Garuda Takes a Detour to Protect the Valakhilya Rishis

A view of the western part of Pamban island from the summit of Mt. Gandhamadana which is the tallest peak on Pamban Island, which lies in the Palk Strait between mainland India and Sri Lanka. It is believed by many people that Hanuman Ji resides on this mountain. (The image is available on a Creative Commons — CC BY 2.5 IN — license and has been contributed by Ravichander84).

Table of Contents (The Complete Mahabharata in Simple English)

Previous Post: Vibhavasu the Tortoise and Supritika the Elephant

Note: In the previous post, we read about how Vibhavasu became a tortoise and Supritika became an elephant.

In this post, we will read about how Garuda seized the fierce and violent animals and what happened when he went in search of a place where he could eat them.

After telling the story of the hostile brothers who were reborn as an elephant and a tortoise, Sage Kasyapa blessed his son, Garuda, with the following words. 

“O son may you be blessed when you have to fight the gods. May water pitchers filled to the brim, brahmanas, cows, and other auspicious objects bless you. O Garuda of great strength, when you are in combat with the gods, may the Riks, the Yajus, the Samas, the sacred sacrificial butter, and all the mysteries explained in the Upanishads contribute to your strength.”

Blessed by his father, Garuda went to the sacred lake of clear water with birds all around. The noble bird, who could move very quickly seized the elephant with one flaw and the tortoise with another.

With the violent animals in his claws, the noble bird soared high into the sky to search for a proper location where he could place the animals to eat them. In his search, he first reached a sacred place called Alamva which had many divine trees that were capable of granting any wish. When Garuda flew close to the trees the tremendous wind created by his flapping wings caused those holy trees, which had golden branches, to tremble with fear. Garuda saw the trees filled with fear and decided to go somewhere else.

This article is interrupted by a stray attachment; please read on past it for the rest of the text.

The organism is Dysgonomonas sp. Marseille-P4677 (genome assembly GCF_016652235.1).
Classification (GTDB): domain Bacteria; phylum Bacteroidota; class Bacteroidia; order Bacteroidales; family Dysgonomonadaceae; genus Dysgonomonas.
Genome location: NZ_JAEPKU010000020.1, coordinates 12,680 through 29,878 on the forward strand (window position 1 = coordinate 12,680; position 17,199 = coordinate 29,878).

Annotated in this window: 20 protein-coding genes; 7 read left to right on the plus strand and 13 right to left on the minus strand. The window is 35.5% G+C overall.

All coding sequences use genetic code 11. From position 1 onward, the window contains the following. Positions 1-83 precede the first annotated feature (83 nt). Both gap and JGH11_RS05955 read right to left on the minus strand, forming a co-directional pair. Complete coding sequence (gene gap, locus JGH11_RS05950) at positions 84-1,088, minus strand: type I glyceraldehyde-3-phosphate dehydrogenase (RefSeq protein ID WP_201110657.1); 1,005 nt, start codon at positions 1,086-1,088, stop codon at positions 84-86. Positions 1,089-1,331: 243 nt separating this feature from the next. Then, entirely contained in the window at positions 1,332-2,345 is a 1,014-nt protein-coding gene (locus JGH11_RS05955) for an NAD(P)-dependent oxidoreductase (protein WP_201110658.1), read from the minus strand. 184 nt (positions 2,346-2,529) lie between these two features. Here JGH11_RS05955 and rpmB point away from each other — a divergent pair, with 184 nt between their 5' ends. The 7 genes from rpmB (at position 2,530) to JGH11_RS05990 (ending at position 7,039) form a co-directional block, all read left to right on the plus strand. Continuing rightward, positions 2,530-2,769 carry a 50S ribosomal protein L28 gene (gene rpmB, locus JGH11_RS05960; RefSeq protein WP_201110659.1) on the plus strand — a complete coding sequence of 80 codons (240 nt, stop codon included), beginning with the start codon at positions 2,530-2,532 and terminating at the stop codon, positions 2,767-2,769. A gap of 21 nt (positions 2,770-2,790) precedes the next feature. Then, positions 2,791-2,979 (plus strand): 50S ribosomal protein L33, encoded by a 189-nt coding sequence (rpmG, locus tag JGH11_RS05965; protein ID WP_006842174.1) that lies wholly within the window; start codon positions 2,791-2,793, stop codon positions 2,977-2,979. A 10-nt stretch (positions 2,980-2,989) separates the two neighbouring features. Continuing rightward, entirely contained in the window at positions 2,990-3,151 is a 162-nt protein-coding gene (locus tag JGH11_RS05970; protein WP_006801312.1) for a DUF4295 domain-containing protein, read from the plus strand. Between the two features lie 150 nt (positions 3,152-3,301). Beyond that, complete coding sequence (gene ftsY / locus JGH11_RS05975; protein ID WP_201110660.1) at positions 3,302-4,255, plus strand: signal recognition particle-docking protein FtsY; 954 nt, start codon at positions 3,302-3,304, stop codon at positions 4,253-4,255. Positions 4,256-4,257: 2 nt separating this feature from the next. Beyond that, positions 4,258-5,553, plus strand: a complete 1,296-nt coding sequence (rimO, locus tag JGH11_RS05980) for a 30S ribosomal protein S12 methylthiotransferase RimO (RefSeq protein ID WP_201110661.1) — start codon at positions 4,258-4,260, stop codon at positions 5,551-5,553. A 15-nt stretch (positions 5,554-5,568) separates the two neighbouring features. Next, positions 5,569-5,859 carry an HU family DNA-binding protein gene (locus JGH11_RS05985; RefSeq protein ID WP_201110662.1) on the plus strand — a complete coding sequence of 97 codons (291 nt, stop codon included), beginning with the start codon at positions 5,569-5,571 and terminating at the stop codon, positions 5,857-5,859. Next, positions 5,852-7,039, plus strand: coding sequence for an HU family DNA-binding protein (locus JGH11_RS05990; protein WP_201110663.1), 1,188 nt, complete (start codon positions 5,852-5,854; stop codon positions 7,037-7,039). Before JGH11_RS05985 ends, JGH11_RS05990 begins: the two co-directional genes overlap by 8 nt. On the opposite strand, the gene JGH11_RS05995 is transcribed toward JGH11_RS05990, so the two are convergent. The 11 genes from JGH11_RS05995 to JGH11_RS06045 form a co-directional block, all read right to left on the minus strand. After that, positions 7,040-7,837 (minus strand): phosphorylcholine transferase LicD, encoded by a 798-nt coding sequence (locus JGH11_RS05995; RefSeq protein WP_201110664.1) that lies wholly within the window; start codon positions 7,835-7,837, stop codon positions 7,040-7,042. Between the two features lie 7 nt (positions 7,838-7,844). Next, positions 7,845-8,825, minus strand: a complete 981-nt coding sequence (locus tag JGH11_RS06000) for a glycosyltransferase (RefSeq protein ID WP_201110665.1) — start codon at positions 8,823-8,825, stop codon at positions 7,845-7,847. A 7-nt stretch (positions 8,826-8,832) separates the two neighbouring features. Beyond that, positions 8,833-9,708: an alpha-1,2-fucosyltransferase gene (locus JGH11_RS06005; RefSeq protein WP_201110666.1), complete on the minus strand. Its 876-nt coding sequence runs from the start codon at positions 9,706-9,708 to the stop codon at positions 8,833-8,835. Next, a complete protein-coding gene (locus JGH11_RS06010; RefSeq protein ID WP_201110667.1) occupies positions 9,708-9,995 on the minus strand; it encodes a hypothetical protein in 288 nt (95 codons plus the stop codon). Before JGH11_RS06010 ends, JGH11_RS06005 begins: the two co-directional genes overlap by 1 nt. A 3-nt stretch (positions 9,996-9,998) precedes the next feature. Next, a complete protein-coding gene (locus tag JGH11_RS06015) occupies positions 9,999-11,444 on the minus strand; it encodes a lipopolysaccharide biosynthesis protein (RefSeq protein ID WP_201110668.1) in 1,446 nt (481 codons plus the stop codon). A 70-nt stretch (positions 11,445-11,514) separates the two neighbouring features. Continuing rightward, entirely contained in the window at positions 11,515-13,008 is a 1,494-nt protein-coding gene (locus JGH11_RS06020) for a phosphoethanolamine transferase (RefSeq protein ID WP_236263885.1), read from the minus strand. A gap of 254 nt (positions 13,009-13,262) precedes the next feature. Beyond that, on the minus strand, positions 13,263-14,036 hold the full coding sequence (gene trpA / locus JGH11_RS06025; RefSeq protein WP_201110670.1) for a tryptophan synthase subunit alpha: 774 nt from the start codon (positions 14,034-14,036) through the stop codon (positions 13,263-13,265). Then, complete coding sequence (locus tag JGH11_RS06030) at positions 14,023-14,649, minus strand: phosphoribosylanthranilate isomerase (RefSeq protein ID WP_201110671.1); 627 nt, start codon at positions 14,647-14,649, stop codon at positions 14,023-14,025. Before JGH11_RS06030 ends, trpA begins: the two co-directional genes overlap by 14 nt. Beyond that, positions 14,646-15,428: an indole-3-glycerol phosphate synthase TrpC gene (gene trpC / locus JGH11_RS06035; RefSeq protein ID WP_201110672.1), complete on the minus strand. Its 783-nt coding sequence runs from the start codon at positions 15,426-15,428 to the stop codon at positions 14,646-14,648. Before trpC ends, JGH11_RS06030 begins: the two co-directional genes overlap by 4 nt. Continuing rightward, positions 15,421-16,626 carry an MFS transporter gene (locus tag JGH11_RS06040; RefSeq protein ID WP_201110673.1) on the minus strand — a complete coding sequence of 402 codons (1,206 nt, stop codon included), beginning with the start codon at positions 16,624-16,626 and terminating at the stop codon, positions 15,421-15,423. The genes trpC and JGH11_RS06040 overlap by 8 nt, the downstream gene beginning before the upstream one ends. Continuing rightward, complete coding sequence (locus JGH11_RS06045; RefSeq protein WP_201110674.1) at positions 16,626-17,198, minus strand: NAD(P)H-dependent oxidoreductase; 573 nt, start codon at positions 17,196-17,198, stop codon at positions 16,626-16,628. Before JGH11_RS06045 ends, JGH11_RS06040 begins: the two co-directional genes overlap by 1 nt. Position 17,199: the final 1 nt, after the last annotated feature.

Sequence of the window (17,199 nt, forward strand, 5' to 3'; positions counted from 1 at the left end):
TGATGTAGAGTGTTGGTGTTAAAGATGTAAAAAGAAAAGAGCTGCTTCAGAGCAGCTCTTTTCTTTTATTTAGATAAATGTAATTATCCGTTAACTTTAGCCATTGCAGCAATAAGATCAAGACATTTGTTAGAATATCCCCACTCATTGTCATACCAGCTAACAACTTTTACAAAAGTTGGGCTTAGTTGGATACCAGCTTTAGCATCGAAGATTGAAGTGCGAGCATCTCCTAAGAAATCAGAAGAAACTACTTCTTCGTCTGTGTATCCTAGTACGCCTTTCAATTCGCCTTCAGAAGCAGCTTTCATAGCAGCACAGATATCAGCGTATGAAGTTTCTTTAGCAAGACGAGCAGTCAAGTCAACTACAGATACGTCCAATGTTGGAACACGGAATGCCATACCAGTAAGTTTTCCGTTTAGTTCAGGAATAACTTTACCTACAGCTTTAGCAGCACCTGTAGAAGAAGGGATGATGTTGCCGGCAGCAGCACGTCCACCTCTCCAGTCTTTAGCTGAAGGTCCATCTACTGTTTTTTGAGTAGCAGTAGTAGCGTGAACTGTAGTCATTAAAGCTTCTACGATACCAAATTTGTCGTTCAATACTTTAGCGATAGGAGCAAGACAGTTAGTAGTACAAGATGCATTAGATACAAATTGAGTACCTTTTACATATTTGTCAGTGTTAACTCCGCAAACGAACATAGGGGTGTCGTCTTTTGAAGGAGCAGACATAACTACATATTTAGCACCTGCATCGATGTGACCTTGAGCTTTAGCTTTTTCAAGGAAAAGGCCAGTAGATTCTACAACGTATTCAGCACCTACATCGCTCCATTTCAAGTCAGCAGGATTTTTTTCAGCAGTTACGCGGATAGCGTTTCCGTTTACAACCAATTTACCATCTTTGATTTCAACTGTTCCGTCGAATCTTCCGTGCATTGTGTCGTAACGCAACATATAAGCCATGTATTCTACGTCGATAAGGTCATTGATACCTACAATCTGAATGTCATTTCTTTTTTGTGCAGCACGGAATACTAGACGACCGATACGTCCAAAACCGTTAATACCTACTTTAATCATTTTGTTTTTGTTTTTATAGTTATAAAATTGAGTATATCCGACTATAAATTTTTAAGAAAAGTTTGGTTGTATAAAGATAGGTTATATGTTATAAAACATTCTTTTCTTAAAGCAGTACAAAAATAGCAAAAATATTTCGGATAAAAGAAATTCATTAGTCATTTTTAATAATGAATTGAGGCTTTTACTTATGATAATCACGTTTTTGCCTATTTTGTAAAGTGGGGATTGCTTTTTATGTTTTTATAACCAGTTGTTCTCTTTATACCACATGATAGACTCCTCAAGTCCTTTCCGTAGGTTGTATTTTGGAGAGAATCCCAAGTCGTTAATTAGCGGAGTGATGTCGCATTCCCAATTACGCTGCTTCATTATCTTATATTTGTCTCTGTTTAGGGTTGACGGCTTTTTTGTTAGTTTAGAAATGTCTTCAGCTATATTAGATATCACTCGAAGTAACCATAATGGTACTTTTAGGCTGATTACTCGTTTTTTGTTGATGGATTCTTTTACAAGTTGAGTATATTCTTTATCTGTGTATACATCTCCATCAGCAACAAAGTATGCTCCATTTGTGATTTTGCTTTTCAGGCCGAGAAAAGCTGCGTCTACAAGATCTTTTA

As he flew ahead, he soon reached another sacred place that had huge trees adorned with fruits of gold and silver. The branches of these trees were covered with precious gems. Being close to the sea, these trees were washed by sea-water. Among these trees was an unusually large banian tree which had a branch that was a hundred yojanas long. The tree called out to Garuda and said, “Sit on this branch that is a hundred yojanas long and eat the elephant and tortoise.

However, when the massive bird, Garuda, who resembled a mountain, sat on the branch, it shook and snapped. The branch which was a hundred yojanas long and filled with leaves and birds, detached from the tree and fell due to Garuda’s impact. When Garuda looked around, he saw Valakhilya rishis, who were engaged in severe penances, hanging upside down from the branch. The noble bird was afraid that the rishis might die because of his fault and he also desired to save them. Therefore, without wasting any time, he caught the massive branch firmly in his beak while still clutching the elephant and the tortoise with his claws

The Valakhilya rishis were filled with wonder when they saw Garuda hold such a massive branch with his beak – a feat that would have been difficult even for the devas. The great rishis said, “May this foremost of birds be called Garuda.”

Note: The name, Garuda, means — one who can bear heavy weights.

Desirous to save the rishis, Garuda flew over many places searching for a location where he could gently place the huge branch and allow the rishis to escape unhurt. However, unable to find any suitable place, he flew towards Mount Gandhamadana, where he once again saw his father, Sage Kasyapa, performing ascetic devotions.

Note: In the next post, we will read about how Sage Kasyapa guides Garuda to avoid sin, and also guides the Valakhilya Rishis to safety.

Table of Contents (The Complete Mahabharata in Simple English)

Next Post: Sage Kasyapa guides Garuda and the Valakhilya Rishis